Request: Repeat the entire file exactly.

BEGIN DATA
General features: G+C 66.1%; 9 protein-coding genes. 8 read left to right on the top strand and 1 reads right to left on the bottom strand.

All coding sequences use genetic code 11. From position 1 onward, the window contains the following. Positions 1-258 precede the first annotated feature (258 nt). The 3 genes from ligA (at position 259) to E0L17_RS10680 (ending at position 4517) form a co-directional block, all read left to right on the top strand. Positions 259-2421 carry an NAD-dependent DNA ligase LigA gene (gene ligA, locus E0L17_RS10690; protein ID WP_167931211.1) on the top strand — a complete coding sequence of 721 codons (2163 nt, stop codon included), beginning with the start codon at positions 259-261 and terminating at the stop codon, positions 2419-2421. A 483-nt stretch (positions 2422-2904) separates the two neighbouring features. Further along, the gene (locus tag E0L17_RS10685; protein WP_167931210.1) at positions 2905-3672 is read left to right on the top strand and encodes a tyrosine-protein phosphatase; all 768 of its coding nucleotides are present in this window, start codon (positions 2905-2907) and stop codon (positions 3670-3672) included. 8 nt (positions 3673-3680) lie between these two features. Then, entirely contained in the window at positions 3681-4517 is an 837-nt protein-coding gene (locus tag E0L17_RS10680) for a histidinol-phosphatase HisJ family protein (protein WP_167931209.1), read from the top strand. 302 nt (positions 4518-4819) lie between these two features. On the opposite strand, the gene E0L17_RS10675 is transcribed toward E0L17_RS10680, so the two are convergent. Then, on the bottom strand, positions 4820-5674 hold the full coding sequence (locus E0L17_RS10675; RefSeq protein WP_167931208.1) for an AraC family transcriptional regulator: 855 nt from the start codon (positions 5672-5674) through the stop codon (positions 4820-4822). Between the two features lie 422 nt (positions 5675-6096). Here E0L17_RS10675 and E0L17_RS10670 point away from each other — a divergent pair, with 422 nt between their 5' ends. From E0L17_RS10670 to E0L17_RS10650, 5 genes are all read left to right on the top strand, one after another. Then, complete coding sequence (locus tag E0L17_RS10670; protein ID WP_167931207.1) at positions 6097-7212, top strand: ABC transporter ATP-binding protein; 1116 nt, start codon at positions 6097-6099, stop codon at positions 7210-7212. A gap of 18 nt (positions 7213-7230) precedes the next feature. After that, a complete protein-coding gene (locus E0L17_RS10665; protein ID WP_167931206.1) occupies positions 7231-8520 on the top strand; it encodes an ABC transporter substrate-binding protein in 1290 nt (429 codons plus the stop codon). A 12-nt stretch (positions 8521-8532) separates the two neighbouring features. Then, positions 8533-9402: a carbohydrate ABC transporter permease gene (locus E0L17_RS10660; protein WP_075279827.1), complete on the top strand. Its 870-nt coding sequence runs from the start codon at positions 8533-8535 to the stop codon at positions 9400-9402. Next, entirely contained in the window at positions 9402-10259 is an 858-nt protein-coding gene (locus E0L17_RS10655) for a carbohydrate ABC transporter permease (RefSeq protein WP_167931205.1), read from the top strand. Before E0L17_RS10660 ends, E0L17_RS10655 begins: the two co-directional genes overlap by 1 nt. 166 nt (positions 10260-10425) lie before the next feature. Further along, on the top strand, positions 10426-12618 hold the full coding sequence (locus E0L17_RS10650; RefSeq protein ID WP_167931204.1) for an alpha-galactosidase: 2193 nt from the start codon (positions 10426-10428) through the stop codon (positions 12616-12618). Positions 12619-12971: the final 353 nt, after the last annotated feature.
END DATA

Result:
General features: G+C 66.1%; 9 protein-coding genes. 8 read left to right on the top strand and 1 reads right to left on the bottom strand.

All coding sequences use genetic code 11. From position 1 onward, the window contains the following. Positions 1-258 precede the first annotated feature (258 nt). The 3 genes from ligA (at position 259) to E0L17_RS10680 (ending at position 4517) form a co-directional block, all read left to right on the top strand. Positions 259-2421 carry an NAD-dependent DNA ligase LigA gene (gene ligA, locus E0L17_RS10690; protein ID WP_167931211.1) on the top strand — a complete coding sequence of 721 codons (2163 nt, stop codon included), beginning with the start codon at positions 259-261 and terminating at the stop codon, positions 2419-2421. A 483-nt stretch (positions 2422-2904) separates the two neighbouring features. Further along, the gene (locus tag E0L17_RS10685; protein WP_167931210.1) at positions 2905-3672 is read left to right on the top strand and encodes a tyrosine-protein phosphatase; all 768 of its coding nucleotides are present in this window, start codon (positions 2905-2907) and stop codon (positions 3670-3672) included. 8 nt (positions 3673-3680) lie between these two features. Then, entirely contained in the window at positions 3681-4517 is an 837-nt protein-coding gene (locus tag E0L17_RS10680) for a histidinol-phosphatase HisJ family protein (protein WP_167931209.1), read from the top strand. 302 nt (positions 4518-4819) lie between these two features. On the opposite strand, the gene E0L17_RS10675 is transcribed toward E0L17_RS10680, so the two are convergent. Then, on the bottom strand, positions 4820-5674 hold the full coding sequence (locus E0L17_RS10675; RefSeq protein WP_167931208.1) for an AraC family transcriptional regulator: 855 nt from the start codon (positions 5672-5674) through the stop codon (positions 4820-4822). Between the two features lie 422 nt (positions 5675-6096). Here E0L17_RS10675 and E0L17_RS10670 point away from each other — a divergent pair, with 422 nt between their 5' ends. From E0L17_RS10670 to E0L17_RS10650, 5 genes are all read left to right on the top strand, one after another. Then, complete coding sequence (locus tag E0L17_RS10670; protein ID WP_167931207.1) at positions 6097-7212, top strand: ABC transporter ATP-binding protein; 1116 nt, start codon at positions 6097-6099, stop codon at positions 7210-7212. A gap of 18 nt (positions 7213-7230) precedes the next feature. After that, a complete protein-coding gene (locus E0L17_RS10665; protein ID WP_167931206.1) occupies positions 7231-8520 on the top strand; it encodes an ABC transporter substrate-binding protein in 1290 nt (429 codons plus the stop codon). A 12-nt stretch (positions 8521-8532) separates the two neighbouring features. Then, positions 8533-9402: a carbohydrate ABC transporter permease gene (locus E0L17_RS10660; protein WP_075279827.1), complete on the top strand. Its 870-nt coding sequence runs from the start codon at positions 8533-8535 to the stop codon at positions 9400-9402. Next, entirely contained in the window at positions 9402-10259 is an 858-nt protein-coding gene (locus E0L17_RS10655) for a carbohydrate ABC transporter permease (RefSeq protein WP_167931205.1), read from the top strand. Before E0L17_RS10660 ends, E0L17_RS10655 begins: the two co-directional genes overlap by 1 nt. 166 nt (positions 10260-10425) lie before the next feature. Further along, on the top strand, positions 10426-12618 hold the full coding sequence (locus E0L17_RS10650; RefSeq protein ID WP_167931204.1) for an alpha-galactosidase: 2193 nt from the start codon (positions 10426-10428) through the stop codon (positions 12616-12618). Positions 12619-12971: the final 353 nt, after the last annotated feature.